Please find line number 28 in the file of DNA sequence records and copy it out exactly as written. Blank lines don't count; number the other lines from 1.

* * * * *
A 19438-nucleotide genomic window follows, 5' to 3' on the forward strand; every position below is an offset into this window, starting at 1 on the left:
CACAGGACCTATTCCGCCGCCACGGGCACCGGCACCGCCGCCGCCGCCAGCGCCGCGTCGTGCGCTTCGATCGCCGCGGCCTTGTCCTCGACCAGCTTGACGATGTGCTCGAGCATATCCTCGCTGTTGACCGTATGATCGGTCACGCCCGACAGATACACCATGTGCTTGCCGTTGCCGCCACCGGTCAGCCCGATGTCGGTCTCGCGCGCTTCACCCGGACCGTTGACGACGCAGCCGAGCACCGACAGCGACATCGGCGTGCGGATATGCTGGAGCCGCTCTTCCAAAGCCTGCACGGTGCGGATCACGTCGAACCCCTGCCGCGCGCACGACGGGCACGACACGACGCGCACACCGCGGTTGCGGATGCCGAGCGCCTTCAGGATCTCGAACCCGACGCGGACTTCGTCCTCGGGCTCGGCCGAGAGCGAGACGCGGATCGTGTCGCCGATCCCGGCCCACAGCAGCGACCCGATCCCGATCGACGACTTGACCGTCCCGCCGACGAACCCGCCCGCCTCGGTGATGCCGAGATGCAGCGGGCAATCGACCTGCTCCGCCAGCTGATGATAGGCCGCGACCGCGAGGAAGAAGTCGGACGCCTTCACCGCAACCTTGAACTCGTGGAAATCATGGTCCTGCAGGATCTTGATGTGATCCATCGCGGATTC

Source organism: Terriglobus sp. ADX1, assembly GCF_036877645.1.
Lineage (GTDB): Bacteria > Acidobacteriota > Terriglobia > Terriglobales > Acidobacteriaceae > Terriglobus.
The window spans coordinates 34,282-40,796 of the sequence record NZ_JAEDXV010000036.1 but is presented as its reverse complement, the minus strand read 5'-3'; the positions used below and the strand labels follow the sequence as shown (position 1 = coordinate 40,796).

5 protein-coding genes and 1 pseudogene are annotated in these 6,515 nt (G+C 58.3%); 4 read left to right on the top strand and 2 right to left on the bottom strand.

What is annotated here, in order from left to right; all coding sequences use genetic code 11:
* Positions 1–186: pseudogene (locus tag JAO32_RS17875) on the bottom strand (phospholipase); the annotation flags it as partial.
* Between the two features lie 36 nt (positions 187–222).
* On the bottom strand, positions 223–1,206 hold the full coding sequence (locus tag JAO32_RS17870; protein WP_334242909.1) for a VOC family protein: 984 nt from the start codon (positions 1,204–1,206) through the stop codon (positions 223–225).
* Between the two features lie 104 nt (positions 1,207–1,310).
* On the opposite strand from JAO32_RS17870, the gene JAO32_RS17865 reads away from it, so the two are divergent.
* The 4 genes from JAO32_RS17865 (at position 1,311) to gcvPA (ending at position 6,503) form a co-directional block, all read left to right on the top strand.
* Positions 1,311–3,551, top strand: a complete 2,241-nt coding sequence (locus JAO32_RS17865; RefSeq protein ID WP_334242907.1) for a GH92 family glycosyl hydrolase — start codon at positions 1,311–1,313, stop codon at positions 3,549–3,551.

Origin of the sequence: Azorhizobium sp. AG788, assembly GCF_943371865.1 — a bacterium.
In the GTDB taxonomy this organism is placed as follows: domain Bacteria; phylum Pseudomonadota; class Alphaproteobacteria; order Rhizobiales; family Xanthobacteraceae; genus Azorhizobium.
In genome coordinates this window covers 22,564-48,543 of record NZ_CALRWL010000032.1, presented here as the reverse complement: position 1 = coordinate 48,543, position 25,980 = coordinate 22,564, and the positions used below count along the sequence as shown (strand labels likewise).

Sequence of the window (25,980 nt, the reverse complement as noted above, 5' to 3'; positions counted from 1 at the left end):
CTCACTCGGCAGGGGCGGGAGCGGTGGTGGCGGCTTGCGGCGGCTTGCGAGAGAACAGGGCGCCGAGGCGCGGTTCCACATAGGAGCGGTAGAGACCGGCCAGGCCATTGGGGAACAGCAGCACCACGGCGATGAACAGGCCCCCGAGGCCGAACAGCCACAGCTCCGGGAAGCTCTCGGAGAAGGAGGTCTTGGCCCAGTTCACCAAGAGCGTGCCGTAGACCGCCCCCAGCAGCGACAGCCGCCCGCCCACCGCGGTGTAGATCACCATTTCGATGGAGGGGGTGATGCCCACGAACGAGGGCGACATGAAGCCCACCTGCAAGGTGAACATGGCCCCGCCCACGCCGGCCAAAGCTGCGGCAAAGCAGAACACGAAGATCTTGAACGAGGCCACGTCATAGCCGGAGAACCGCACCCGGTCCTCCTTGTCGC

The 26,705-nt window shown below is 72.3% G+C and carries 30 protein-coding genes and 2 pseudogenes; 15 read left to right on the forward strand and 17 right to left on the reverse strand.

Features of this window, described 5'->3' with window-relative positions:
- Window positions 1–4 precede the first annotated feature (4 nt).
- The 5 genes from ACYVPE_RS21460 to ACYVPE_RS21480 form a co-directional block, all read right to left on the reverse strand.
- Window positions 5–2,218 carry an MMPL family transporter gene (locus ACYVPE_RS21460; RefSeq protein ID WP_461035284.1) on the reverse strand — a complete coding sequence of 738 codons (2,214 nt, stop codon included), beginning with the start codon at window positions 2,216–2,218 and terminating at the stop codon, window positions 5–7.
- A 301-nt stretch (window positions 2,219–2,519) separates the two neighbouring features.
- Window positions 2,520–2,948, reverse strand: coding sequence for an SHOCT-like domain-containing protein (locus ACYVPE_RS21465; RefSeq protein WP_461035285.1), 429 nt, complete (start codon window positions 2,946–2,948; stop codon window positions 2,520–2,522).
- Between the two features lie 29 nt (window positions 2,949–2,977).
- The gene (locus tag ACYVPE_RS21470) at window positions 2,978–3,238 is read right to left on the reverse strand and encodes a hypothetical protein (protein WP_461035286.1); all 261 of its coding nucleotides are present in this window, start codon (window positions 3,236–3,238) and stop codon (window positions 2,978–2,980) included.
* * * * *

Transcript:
- The gene (locus tag ACYVPE_RS21470) at window positions 2,978–3,238 is read right to left on the reverse strand and encodes a hypothetical protein (protein WP_461035286.1); all 261 of its coding nucleotides are present in this window, start codon (window positions 3,236–3,238) and stop codon (window positions 2,978–2,980) included.